You are currently viewing SEEJ Changes Tack – Wildlife Crime and the Integrity of Criminal Justice Systems Dealing With It.
CC from top left, the Honourable Deputy President of Kenya, Righathi Gachagua; Pakistani journalist, Arshad Sharif; seven members of Kenya's Special Service Unit in a Nairobi area court.

SEEJ Changes Tack – Wildlife Crime and the Integrity of Criminal Justice Systems Dealing With It.

Those depicted have no direct relation to wildlife crime.  

Recently elected Kenyan Deputy President, the Honourable Rigathi Gachagua, appears to be on the verge of having 2021 money laundering charges withdrawn by the Office of the Director of Public Prosecutions.

Pakistani journalist, Arshad Sharif, was shot and killed by uniformed Kenya police on October 23rd under circumstances that are still not clear.

Nine Kenya police officers of the Special Service Unit are presently in custody in Nairobi court over the July disappearance of Indian nationals, Mohammed Zaid Kidwai and Zulfiqar Khan along with Kenyan national Nicodemus Mwania.  

The commonality amongst the three relates to integrity within the criminal justice system.

When President Ruto named Rigathi Gachagua as his Deputy President running mate in the run up to the recent national elections, with ksh 7.3 billion ($60 million USD) money laundering charges before the courts, it was of considerable interest as to how those charges would be dispensed with on election.  It was not long in coming with police investigators recently stating that they were pressured to arraign Gachagua in 2021. The lead investigator stated: “while the investigations were still in progress, Mr Kinoti (Head of DCI) directed us to make recommendations that will enable the accused persons to face charges”.

Who does one believe? Are the police now lying so as to extricate the recently elected Deputy President from a protracted and embarrassing multi-million dollar proceeds of crime trial?  Or did the police initially conduct an improper and/or incomplete investigation that was politically motivated?  And where was the ODPP when these charges were approved?

The police account of the shooting of journalist Amar Sharif and investigation to date suffers similar credibility woes.  Not unusual for the police when caught in contradictory statements, they have moved from a shooting based on mistaken identity to now reporting that Sharif ran a police road block and fired first.

Barely a week prior to the Sharif killing, President Ruto in a public address, admitted to the police’s prior involvement in extrajudicial killings.  While the entire country had been aware state sanctioned killing  for years, it was a first for a Head of State to actually admit as much.  This admission became a lead in to the arrest of nine members of the police’s Special Service Unit for the disappearance/kidnapping of the two Indian nationals in July.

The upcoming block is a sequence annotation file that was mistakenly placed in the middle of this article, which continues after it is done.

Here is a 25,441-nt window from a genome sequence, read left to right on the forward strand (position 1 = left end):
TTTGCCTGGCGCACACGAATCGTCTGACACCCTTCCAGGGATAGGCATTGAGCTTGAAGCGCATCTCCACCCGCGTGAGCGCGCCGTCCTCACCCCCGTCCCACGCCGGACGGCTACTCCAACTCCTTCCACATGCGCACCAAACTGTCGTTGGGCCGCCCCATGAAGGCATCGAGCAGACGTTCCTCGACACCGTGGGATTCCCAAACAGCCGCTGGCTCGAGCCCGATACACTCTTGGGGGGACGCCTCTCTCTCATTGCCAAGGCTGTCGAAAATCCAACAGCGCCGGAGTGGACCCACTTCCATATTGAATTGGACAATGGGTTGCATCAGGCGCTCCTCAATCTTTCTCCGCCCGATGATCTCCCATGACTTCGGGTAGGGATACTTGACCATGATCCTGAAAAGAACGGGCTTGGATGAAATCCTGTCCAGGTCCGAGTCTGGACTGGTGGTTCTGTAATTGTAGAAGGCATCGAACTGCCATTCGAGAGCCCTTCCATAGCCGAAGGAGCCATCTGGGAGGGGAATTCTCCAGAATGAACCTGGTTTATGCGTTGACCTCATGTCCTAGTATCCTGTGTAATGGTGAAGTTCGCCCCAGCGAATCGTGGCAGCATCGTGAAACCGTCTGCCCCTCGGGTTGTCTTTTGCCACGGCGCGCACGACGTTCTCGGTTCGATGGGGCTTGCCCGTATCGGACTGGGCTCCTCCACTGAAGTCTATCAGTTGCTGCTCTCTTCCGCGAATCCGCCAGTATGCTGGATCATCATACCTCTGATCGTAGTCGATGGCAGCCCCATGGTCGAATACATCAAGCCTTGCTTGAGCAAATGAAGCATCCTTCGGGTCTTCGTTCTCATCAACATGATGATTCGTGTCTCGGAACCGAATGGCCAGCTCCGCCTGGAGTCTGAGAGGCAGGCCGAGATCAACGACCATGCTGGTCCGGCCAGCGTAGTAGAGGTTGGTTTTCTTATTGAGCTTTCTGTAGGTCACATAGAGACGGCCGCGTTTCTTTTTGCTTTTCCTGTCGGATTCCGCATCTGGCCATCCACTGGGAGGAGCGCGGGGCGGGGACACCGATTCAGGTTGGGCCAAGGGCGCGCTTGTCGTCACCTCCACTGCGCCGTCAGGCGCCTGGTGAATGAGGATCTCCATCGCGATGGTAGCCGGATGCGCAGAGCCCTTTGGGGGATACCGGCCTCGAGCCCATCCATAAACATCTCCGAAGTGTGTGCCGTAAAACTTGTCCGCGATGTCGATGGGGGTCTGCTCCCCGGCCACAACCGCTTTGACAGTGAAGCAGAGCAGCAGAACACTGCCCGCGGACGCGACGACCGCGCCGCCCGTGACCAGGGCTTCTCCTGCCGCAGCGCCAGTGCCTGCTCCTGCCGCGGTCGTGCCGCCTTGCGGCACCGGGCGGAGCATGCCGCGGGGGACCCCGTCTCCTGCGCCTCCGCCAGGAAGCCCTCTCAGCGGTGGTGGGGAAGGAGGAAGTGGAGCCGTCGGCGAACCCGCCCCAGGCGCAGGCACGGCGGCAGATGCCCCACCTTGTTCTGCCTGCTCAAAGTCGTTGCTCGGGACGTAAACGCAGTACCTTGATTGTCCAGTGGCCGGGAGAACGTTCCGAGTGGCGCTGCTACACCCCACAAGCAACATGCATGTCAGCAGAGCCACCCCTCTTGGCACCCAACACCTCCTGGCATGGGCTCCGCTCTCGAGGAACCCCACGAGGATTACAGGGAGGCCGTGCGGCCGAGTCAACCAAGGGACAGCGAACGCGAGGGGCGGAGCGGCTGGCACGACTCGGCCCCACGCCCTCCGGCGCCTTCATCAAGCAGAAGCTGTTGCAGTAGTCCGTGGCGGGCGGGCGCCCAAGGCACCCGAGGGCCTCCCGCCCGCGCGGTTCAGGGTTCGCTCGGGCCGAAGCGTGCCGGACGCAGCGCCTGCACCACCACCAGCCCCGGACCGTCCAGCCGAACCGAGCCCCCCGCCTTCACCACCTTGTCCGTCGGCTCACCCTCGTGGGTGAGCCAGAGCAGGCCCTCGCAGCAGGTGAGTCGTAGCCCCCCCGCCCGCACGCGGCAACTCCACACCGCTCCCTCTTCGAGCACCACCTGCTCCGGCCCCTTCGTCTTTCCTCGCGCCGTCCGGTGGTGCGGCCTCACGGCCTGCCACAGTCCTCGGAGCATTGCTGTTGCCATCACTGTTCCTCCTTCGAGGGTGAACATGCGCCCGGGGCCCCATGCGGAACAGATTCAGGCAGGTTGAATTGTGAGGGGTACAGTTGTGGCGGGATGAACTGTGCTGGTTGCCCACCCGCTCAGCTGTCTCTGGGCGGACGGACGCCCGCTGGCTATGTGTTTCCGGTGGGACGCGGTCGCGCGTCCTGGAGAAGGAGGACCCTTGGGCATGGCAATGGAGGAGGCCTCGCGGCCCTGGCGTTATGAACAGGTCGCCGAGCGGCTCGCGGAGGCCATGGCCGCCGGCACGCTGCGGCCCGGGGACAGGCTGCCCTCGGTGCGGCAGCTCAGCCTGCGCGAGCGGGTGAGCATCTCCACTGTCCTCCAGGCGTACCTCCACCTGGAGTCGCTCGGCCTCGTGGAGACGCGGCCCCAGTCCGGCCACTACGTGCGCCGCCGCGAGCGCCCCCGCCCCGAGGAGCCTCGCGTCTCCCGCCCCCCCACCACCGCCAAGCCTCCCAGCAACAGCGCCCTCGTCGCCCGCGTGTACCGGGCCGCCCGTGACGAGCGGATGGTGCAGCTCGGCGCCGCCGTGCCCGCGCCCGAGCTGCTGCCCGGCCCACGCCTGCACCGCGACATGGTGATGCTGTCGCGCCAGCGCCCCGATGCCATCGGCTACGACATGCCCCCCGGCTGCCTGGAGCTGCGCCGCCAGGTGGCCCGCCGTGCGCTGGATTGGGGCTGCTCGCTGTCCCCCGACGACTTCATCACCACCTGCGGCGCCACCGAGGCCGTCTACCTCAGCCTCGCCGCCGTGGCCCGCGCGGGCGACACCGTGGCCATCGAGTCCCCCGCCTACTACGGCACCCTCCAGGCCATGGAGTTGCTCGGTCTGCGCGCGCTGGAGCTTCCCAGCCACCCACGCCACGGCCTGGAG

So what does this have to do with wildlife crime and saving endangered species?  

SEEJ-AFRICA has been sitting in Kenyan courts observing wildlife crime cases for six years, covering all the high profile ivory cases and many other smaller prosecutions.  What has become abundantly clear is that the criminal justice system suffers from significant integrity issues and the more important the prosecution, the more likely that political interference, bribery, coercion and/or intimidation will take place.  

Of course, all, and I do mean ALL,  those involved in wildlife crime investigations and prosecutions, know this, but it is a topic typically given the short shrift.  All acknowledge that corruption is the prime enabler in wildlife crime, but few are actively involved in countering its effects besides the usual anti-corruption sensitising sessions, typically attended by those looking for per diems and expense top-ups.

With this in mind, SEEJ-AFRICA is now going to change tack slightly by focusing on the various criminal justice systems through a lens of wildlife crime and the perspective of integrity.  While it is virtually impossible to prove corruption in high profile wildlife cases, there is often an abundance of circumstantial evidence that can lead a person of common belief to only one conclusion. 

Wildlife crime investigations and prosecutions are continually vulnerable to those seeking the subvert the path of justice for whatever reason.

It is time to make it a more regular topic of conversation.

 

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